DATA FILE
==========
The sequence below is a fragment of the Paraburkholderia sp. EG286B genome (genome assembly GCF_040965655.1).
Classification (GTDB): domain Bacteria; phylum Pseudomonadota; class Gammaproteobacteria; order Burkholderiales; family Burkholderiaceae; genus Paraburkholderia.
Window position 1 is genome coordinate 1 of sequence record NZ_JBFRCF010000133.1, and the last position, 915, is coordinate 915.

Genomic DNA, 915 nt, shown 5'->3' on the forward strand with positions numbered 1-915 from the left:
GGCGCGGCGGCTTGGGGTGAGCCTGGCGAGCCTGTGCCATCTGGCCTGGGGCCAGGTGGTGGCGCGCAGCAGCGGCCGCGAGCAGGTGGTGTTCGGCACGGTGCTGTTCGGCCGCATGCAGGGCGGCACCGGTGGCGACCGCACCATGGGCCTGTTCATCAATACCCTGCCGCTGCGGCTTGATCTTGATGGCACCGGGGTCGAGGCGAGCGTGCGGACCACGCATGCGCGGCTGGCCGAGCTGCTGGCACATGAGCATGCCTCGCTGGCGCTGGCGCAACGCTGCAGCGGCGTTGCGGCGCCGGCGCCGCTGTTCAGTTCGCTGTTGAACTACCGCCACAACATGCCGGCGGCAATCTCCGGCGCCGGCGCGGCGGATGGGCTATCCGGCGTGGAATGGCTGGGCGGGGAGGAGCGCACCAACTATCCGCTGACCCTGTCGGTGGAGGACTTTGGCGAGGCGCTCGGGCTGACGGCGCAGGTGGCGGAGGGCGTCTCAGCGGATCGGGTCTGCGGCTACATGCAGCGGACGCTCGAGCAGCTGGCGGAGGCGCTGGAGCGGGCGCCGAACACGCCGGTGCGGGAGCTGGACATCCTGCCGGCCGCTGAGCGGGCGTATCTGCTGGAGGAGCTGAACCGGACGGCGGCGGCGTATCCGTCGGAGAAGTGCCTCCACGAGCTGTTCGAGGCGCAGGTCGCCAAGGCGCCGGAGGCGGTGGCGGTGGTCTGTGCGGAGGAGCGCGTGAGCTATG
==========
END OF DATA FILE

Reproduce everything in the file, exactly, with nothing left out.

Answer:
The sequence below is a fragment of the Paraburkholderia sp. EG286B genome (genome assembly GCF_040965655.1).
Classification (GTDB): domain Bacteria; phylum Pseudomonadota; class Gammaproteobacteria; order Burkholderiales; family Burkholderiaceae; genus Paraburkholderia.
Window position 1 is genome coordinate 1 of sequence record NZ_JBFRCF010000133.1, and the last position, 915, is coordinate 915.

Genomic DNA, 915 nt, shown 5'->3' on the forward strand with positions numbered 1-915 from the left:
GGCGCGGCGGCTTGGGGTGAGCCTGGCGAGCCTGTGCCATCTGGCCTGGGGCCAGGTGGTGGCGCGCAGCAGCGGCCGCGAGCAGGTGGTGTTCGGCACGGTGCTGTTCGGCCGCATGCAGGGCGGCACCGGTGGCGACCGCACCATGGGCCTGTTCATCAATACCCTGCCGCTGCGGCTTGATCTTGATGGCACCGGGGTCGAGGCGAGCGTGCGGACCACGCATGCGCGGCTGGCCGAGCTGCTGGCACATGAGCATGCCTCGCTGGCGCTGGCGCAACGCTGCAGCGGCGTTGCGGCGCCGGCGCCGCTGTTCAGTTCGCTGTTGAACTACCGCCACAACATGCCGGCGGCAATCTCCGGCGCCGGCGCGGCGGATGGGCTATCCGGCGTGGAATGGCTGGGCGGGGAGGAGCGCACCAACTATCCGCTGACCCTGTCGGTGGAGGACTTTGGCGAGGCGCTCGGGCTGACGGCGCAGGTGGCGGAGGGCGTCTCAGCGGATCGGGTCTGCGGCTACATGCAGCGGACGCTCGAGCAGCTGGCGGAGGCGCTGGAGCGGGCGCCGAACACGCCGGTGCGGGAGCTGGACATCCTGCCGGCCGCTGAGCGGGCGTATCTGCTGGAGGAGCTGAACCGGACGGCGGCGGCGTATCCGTCGGAGAAGTGCCTCCACGAGCTGTTCGAGGCGCAGGTCGCCAAGGCGCCGGAGGCGGTGGCGGTGGTCTGTGCGGAGGAGCGCGTGAGCTATG